Sunday, April 29, 2007

Fighting the Wrong War at the Wrong Time?

Did the Army increase tours of duty to get more troops or perhaps to avoid offending Congress over the current funding flap?

General Casey wants the Army's planned expansion accelerated by two years:

The Army has set 2012 as its target date for a force expansion to 547,000 troops, but Gen. George Casey said he told his staff to have the soldiers ready earlier.

"I said that's too long. Go back and tell me what it would take to get it done faster," he said in an interview with The Associated Press during a stop in Hawaii.

The Army has 30,000 more troops to go for a new end strength since the increase in total numbers includes temporary increases already in place.

The need for the troops by 2010 rather than 2012 is clear from the increase in Army tours to fifteen months, right? Clearly we need more troops faster.

Apparently not:

When the U.S. Department of Defense announced that army troops would have their 12 month tours in Iraq extended to fifteen months, it was believed that a troop shortage was the reason. Well, that's what the Department of Defense was content to let the media and pundits rattle on about. But the real reason was money. Political grandstanding has delayed the cash for Iraq operations, and that causes all manner of administrative problems. A simple solution for many of those problems (which are difficult to describe in 25 words or less) was to simply extend the duty tours by three months. This actually costs some extra money, as troops are given extra pay and vacation days when they serve more than twelve months in a tour of duty. But in the end, being able to delay call ups and troops movements by three months, provides time for Congress to come up with the needed money, and for the bean counters to prevent legal and administrative problems arising from the absence of cash or credit.

You know, I've long thought the Army was too small. But I believed that efforts to transfer Army slots to civilian positions, switch units from Cold War-era tasks to what is needed now, and rebalancing active and reserve units were effectively expanding our Army. I believed these should have been given a chance before the costly step of increasing the total size was taken.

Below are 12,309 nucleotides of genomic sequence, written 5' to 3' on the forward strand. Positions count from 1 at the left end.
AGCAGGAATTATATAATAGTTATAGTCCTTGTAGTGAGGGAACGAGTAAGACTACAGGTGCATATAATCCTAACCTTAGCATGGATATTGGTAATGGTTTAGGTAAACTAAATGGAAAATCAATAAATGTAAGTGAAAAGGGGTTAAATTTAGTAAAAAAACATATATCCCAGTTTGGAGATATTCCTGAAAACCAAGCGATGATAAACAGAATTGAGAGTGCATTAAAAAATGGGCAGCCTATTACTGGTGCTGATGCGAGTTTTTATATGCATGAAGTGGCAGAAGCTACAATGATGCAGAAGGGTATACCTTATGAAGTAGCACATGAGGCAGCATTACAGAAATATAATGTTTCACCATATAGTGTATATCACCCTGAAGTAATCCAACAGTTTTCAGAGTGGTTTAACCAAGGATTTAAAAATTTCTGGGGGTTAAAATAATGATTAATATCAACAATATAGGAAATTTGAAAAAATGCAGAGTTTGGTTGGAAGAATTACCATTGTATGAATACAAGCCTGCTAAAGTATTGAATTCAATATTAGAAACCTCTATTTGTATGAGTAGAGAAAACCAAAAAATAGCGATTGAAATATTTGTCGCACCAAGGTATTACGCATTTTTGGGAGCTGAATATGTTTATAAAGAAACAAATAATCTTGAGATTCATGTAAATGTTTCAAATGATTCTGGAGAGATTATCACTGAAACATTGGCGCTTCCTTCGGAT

When the military said it needed more troops, I accepted their judgment and figured we must have reached the limits of working with what we had.

Now I am wondering about my assumption that we need more troops and that the past methods to expand combat brigades are exhausted.

I know the military plays games like any other bureaucracy to advocate for more money, but when a budget advantage is bought at the price of convincing a few more percentage points of our people that the Iraq campaign is breaking our Army, I have to ask what the Army thinks it is doing? We are in a race against Congress to win this war, and providing a little more ammo to the ranks of those who want to bug out before we win is short-sighted.

When the funding to expand the Army is voted for, perhaps the Army will reduce the tours to 12 months. I had assumed we must not have the rotation base to support 20 brigades in Iraq and Afghanistan, though with close to 40 brigades in the active Army force and 9 more in the Marine Corps, I didn't really understand why we couldn't sustain one year on and one year off for about 20 brigades in combat even with a short overlap between units coming and going. Using a couple National Guard brigades each year would further reduce the strain. I was apparently hasty in assuming my rudimentary calculations were in error.

Win the war against our enemies first. Worry about budgets later.